Oaxaca, Palenque, Leaving Mexico

Obviously a bit has happened since we’re now relaxing by the beach in Hopkins, Belize, but here’s the news from Mexico first.  Our last two days in Oaxaca we kept ourselves busy, first going to the ancient ruins of Monte Alban.  Set on a hilltop, everything was on a grandiose scale, including numerous temples, houses, and a ball court.

The next day we did an actual bus tour so we could see a variety of regional highlights, but we were primarily motivated by the mescal factory visit to be honest!  Other than mescal, we also saw another temple (Mitla), learned about traditional textile making, saw the world’s widest tree, and a set of petrified water falls.  Pretty eclectic to say the least…

Liz At The Petrified Waterfall

From Oaxaca we took our first of two overnight buses, a 14-hour trip to Palenque.  Arriving at the small bus station around 8:30 in the morning, we checked our luggage and then shared a taxi to the nearby Mayan ruins.  The most modern of what we saw in Mexico, Palenque is a sprawling city complex of which only a fraction has been unearthed/restored.  Still, there are plenty of impressive temples and palaces, plus entire living sections laid out between two beautiful rivers full of waterfalls.  It took us several hours to walk around all of the main temples, most of which we were allowed to climb.  The jungle all around was thick and lush, which meant much of the time we were thankfully out of the sun.  We plan on seeing more Mayan ruins in both Belize and Guatemala, but Palenque is definitely an amazing site – we’ll find out if it’s actually on par with Tikal though…

Posing At Palenque

Did Mayans Chase Waterfalls?

Using Our Shadows At The Palenque Museum

Since we were paying for our luggage by the hour and rather low on Mexican pesos, we took our time but kept a-moving, a necessary tourist skill for sure, which meant we spent a long afternoon in a restaurant awaiting our night-time bus to Chetumal (that was also 2 hours late).  Thankfully we picked an excellent place, and no one complained that we didn’t leave for about six hours.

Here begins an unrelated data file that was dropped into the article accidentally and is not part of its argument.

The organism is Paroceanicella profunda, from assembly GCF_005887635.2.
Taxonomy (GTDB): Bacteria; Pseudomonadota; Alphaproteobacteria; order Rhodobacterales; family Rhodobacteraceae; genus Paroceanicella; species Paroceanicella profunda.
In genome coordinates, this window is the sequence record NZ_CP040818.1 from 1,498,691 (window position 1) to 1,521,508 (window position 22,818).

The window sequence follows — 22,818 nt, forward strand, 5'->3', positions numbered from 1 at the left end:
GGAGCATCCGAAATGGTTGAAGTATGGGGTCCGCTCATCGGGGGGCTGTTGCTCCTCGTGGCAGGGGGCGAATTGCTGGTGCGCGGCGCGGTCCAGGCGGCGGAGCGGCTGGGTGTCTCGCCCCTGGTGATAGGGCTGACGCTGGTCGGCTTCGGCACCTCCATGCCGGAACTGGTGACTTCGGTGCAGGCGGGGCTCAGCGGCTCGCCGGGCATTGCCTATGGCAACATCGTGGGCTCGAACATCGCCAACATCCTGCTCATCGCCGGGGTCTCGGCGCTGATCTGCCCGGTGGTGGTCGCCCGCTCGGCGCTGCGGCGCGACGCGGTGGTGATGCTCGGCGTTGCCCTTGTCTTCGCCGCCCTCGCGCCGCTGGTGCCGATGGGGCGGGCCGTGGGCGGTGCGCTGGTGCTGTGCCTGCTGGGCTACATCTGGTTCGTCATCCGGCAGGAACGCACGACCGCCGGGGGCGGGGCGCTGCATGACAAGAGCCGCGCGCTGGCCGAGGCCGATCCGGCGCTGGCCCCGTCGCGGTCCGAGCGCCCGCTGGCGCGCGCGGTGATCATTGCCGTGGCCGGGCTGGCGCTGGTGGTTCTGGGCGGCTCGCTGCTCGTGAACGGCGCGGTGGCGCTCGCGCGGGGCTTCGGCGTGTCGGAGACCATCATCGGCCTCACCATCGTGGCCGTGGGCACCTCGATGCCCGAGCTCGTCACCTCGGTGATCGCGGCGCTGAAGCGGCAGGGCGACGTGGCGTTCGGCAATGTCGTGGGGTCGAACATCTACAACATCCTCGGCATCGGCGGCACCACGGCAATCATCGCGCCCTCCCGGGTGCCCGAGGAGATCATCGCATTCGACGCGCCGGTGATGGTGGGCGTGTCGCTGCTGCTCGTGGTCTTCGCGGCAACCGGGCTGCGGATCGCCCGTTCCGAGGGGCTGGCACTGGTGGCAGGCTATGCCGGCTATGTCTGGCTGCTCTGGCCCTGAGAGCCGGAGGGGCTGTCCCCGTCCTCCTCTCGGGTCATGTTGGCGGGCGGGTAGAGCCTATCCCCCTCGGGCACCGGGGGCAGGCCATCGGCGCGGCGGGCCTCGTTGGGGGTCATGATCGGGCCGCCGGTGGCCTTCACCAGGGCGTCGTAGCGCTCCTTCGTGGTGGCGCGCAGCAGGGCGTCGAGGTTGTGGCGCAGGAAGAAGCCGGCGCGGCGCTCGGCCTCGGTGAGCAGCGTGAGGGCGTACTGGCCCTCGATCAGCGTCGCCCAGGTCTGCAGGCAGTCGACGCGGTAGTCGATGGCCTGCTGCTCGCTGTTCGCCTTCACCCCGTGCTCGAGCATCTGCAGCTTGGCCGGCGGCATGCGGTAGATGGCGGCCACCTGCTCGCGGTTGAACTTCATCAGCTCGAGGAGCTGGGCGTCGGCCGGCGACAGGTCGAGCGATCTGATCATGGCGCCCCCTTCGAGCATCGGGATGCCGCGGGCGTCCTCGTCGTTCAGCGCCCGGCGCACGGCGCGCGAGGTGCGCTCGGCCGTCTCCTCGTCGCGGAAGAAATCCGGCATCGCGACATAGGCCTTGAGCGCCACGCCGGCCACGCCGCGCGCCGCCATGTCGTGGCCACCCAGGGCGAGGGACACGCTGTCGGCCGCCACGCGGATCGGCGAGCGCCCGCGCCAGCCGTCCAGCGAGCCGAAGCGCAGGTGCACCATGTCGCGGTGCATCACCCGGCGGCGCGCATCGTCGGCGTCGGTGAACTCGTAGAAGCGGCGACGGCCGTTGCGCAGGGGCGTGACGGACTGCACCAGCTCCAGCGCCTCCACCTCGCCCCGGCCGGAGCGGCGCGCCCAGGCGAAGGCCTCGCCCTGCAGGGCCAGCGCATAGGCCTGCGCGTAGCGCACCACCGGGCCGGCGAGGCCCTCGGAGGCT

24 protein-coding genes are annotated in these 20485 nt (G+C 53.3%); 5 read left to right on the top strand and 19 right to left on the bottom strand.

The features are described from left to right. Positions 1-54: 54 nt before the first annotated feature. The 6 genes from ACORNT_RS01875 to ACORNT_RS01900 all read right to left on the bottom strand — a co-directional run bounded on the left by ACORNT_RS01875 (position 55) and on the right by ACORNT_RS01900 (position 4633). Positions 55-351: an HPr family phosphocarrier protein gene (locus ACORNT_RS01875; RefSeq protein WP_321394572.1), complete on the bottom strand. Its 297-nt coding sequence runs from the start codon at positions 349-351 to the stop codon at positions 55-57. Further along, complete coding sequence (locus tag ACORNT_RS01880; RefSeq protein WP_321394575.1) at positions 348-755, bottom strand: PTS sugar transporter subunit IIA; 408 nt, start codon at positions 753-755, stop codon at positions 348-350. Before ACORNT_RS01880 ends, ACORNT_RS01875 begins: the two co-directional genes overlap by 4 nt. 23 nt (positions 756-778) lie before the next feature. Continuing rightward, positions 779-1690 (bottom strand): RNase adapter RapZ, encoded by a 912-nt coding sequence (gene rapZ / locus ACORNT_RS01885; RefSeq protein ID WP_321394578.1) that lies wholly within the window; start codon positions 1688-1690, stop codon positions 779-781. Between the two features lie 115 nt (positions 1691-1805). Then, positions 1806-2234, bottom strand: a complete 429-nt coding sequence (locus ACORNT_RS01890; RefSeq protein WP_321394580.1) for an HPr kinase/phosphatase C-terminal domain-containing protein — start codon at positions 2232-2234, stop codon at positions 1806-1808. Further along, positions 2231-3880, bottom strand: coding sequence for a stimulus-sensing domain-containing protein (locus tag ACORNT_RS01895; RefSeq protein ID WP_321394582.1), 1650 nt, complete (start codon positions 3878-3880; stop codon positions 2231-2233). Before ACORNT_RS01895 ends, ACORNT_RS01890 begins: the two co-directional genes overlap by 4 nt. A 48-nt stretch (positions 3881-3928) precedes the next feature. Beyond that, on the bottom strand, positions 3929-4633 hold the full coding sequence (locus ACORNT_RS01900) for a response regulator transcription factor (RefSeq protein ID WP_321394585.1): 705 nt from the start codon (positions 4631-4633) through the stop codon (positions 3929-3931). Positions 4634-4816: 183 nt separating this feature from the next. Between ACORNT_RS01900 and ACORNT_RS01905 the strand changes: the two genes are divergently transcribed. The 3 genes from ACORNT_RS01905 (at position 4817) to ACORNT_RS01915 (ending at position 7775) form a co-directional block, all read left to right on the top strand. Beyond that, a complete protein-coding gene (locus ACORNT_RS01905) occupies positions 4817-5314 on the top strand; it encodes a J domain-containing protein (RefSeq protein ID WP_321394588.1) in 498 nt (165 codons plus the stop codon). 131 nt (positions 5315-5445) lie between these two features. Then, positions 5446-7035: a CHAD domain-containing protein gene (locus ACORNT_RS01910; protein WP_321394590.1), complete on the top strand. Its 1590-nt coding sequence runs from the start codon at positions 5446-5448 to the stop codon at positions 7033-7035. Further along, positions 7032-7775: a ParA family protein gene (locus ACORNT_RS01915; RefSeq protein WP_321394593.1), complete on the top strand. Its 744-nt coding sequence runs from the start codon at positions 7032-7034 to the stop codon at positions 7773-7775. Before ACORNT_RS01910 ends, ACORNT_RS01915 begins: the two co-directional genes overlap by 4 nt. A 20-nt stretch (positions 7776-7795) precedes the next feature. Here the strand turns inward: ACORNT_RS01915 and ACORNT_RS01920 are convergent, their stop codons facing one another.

Arriving in Chetumal in an early morning daze, we were initially given incorrect directions but were thankfully flagged down by the first shuttle-bus of the day to Belize City.  For US$15 each (Belize uses both the American dollar and it’s own currency, which is permanently pegged at 2:1, so we could have paid BLZ$30 if we’d had it) we got a comfortable ride on smooth roads, through both customs, and into the heart of Belize’s capitol city.  We also managed to avoid the Mexican border scam, where they try and charge foreigners a nonexistent $20/250peso exit charge.  Good work internet for saving the day on that one.
Getting to Belize City was just the first part of our day’s itinerary, as we still needed to get all the way down to Hopkins, another three hours down the coast.  We lucked out again, arriving at the bus station literally as our bus was pulling out.  Bus here means a late-model Blue Bird school bus, still mostly yellow but with a bit more style.  Felt like a bit of a flashback, but so long as the windows were down and the bus was moving it was a great ride, depositing us in the own of Dangriga a few hours early.  Now only 30 minutes from Hopkins, our aunt Linda was meeting us at the bus station and Max at the airstrip at 5pm.  So we had no choice but to eat shrimp burgers and drink our first Belikins while watching some English Premiere League football in a Chinese restaurant next to the bus station.
Our rendezvous worked out splendidly, everyone was early in fact, and ever since we’ve had four days of fun by the beach!

The Veranda View

More about Belize soon,

PS – couldn’t leave you without one more gratuitous Mexican food photo… well, actually two:

From One End Of The Food Spectrum: Street Tacos

And The Other: A Delicious Bowl Of Hearty Pazole

And now for a proper moment of zen, here’s an enigmatic formation on the world’s widest tree:

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